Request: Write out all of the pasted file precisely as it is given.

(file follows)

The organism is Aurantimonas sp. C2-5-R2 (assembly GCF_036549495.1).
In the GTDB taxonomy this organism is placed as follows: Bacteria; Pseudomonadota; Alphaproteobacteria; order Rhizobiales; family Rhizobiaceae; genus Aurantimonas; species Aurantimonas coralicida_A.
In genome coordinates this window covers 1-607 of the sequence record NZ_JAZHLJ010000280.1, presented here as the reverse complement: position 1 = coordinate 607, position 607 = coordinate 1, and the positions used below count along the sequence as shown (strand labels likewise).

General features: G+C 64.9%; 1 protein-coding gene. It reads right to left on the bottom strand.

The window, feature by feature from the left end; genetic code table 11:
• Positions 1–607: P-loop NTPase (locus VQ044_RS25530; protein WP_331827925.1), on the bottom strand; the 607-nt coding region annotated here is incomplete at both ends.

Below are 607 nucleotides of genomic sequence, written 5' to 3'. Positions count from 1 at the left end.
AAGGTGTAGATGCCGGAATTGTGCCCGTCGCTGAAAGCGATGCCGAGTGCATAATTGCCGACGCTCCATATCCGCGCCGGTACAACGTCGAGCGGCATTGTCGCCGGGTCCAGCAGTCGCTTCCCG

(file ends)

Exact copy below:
The organism is Aurantimonas sp. C2-5-R2 (assembly GCF_036549495.1).
In the GTDB taxonomy this organism is placed as follows: Bacteria; Pseudomonadota; Alphaproteobacteria; order Rhizobiales; family Rhizobiaceae; genus Aurantimonas; species Aurantimonas coralicida_A.
In genome coordinates this window covers 1-607 of the sequence record NZ_JAZHLJ010000280.1, presented here as the reverse complement: position 1 = coordinate 607, position 607 = coordinate 1, and the positions used below count along the sequence as shown (strand labels likewise).

General features: G+C 64.9%; 1 protein-coding gene. It reads right to left on the bottom strand.

The window, feature by feature from the left end; genetic code table 11:
• Positions 1–607: P-loop NTPase (locus VQ044_RS25530; protein WP_331827925.1), on the bottom strand; the 607-nt coding region annotated here is incomplete at both ends.

Below are 607 nucleotides of genomic sequence, written 5' to 3'. Positions count from 1 at the left end.
AAGGTGTAGATGCCGGAATTGTGCCCGTCGCTGAAAGCGATGCCGAGTGCATAATTGCCGACGCTCCATATCCGCGCCGGTACAACGTCGAGCGGCATTGTCGCCGGGTCCAGCAGTCGCTTCCCG